Work in progress: This web portal is a prototype intended to present the overall planned structure and functionality of the Policy Support portal. The portal is still under development. Any feedback is welcome and will help to further develop this resource so it meets the needs of decision makers, practitioners, and experts supporting policy formulation and implementation.

What is the Policy Support Portal?

The Policy Support Portal is a toolkit of approaches, techniques, and good practices, that enables access to:

  • The Catalogue of policy support tools and methodologies, containing policy support tools and policy instruments linked to assessments, case studies, learning opportunities, and communities of practice.
  • The Methodological guidance developed by IPBES, currently including guidance on using scenarios and models, and on the diverse conceptualisation of values. Links to relevant policy support tools and instruments are included.

Why was it developed?

The Intergovernmental Science-Policy Platform on Biodiversity and Ecosystem Services (IPBES) has a mandate to support policy formulation and implementation for the conservation and sustainable use of biodiversity and ecosystems. This web portal provides access to the resources needed to support this mandate. Institutions and governance have a central role influencing all aspects of the human relationships with nature. In the pursuit of better informed and evidence-based policies, this is reflected in IPBES conceptual framework.

The use of the Portal could provide the opportunity for a wide spectrum of individuals and institutions to gain access to what is being done around the world in their area of interest, to allow them to access known resources while inspiring them for the use of new tools and approaches. These innovative resources may assist and inform decision makers and help develop policies that better address the direct and indirect drivers effecting biodiversity in a specific context.

Who developed it?

The Portal was developed by IPBES with the support of a wide range of experts, and resource people accross the globe. This web portal has been developed together with Oppla which is supported by the European Union’s Seventh Programme for research, technological development, and demonstration.

Who was it developed for?

The Portal’s main users are expected to be the member and observer countries of the IPBES, and their national, regional and local authorities.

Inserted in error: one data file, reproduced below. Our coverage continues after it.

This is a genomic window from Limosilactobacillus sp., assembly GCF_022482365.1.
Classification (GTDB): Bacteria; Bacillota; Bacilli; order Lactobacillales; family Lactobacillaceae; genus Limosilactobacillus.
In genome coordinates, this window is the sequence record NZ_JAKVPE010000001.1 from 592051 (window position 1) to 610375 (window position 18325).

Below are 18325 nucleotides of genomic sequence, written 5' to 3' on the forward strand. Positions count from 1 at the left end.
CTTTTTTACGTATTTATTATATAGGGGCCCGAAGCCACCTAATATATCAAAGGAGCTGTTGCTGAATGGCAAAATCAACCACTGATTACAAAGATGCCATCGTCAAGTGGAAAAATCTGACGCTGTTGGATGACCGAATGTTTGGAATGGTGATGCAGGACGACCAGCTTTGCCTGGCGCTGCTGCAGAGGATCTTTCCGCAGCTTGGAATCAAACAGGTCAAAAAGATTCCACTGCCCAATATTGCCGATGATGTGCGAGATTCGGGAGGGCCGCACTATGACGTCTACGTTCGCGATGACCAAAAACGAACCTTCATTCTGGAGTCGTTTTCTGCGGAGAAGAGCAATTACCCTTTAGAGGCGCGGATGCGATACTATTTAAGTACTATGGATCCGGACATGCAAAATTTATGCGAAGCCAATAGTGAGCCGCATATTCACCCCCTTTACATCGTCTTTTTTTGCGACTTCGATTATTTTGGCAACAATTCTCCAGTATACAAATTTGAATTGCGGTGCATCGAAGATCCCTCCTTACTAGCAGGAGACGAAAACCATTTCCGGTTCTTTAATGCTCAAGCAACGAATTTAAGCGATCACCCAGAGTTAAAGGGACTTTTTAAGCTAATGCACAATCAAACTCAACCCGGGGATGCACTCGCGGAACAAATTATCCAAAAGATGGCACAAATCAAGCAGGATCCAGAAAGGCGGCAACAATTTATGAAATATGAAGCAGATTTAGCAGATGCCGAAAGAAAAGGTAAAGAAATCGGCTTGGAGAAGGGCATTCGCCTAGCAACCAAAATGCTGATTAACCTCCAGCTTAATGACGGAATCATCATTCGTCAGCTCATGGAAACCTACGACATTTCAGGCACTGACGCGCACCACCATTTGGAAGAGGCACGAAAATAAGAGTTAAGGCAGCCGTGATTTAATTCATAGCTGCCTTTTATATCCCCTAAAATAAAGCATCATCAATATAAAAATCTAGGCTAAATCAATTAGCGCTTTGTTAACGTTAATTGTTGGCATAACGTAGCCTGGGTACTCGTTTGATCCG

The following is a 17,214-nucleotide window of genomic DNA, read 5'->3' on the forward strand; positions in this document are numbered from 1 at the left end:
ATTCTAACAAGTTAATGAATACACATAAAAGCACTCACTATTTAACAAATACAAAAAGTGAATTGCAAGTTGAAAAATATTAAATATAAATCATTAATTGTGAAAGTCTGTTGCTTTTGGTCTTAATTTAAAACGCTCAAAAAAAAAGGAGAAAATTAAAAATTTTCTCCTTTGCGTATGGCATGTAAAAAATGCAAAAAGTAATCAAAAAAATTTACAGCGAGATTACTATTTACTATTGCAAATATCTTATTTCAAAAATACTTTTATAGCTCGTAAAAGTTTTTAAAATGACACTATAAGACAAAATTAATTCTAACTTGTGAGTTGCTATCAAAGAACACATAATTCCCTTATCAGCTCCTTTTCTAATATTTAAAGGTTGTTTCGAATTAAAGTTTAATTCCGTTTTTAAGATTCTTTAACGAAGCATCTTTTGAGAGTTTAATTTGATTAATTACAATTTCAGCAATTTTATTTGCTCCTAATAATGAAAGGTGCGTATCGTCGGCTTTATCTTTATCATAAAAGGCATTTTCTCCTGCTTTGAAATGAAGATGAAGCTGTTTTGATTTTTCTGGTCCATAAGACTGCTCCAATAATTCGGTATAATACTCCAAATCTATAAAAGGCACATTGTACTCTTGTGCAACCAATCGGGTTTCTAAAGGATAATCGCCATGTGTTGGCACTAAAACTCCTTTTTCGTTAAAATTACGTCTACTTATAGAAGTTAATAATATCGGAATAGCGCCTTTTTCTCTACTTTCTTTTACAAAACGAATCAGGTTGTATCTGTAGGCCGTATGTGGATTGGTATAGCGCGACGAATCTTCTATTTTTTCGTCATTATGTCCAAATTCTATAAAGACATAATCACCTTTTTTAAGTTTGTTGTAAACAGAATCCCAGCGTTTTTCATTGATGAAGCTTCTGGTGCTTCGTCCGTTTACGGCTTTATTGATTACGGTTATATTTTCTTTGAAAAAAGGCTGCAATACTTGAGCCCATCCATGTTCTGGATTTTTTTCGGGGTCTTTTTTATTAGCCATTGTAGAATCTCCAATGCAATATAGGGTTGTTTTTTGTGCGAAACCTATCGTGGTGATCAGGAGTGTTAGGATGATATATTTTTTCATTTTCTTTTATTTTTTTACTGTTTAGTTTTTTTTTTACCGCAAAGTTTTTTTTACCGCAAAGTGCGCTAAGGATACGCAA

Other main target groups include:

  • IPBES (Plenary, Bureau, Multidisciplinary Expert Panel, secretariat, task forces and expert groups).
  • Strategic Institutional partners of IPBES e.g. Convention on Biological Diversity, United Nations system.
  • Knowledge holders on policy-support tools and methodologies - Expert groups under IPBES, universities, scientists and scientific organizations, indigenous and local knowledge-holders.
  • Inter-scientific dialogue with non-governmental organizations, conservation and development practitioners, indigenous and local communities, youth groups, businesses, local authorities, media etc.

Why would I use it?

You will find the Portal useful if you are looking for objective scientific assessments about the state of knowledge regarding the planet’s biodiversity, ecosystems and the benefits they provide to people, as well as the tools and methods to protect and sustainably use these vital natural assets.

IPBES has harnessed the best expertise from across all scientific disciplines and knowledge communities to give you access to relevant assessments, tools, instruments, case studies, training and communities of practice.

What is the catalogue of policy support tools and methodologies?

The Catalogue of policy support tools and methodologies, included within the Policy Support Portal, contains policy support tools and policy instruments linked to assessments, case studies, learning opportunities, and communities of practice (experts).

 

What are policy instruments?

Policy instruments are means or mechanisms by which decision-making authorities at different levels aim to achieve public policy objectives. While policy instruments are often referred to as being designed and implemented by public authorities only, IPBES explicitly embraces a broader understanding of policy instruments as well as policy support tools and methodologies.

Policy instruments might be more effective if the supporting formal and informal institutions are in place. Relevant institutions include public authorities, but also groups, organizations, indigenous people and local communities, entities and stakeholders that undertake activities relevant to biodiversity and ecosystem services. In the context of IPBES, there are four categories of policy instruments:

These instruments comprise laws and regulations developed by governments at different levels for the protection of the environment, the development of sustainable production systems, and the enhancement of human wellbeing. More

The instruments comprise international and national human rights agreements, whether binding or non-binding, created to fit within socio-ecological systems. They comprise the strengthening of collective rights, customary norms and institutions of indigenous peoples and local communities, with the aim to promote adaptive governance and the fair management of natural resources. More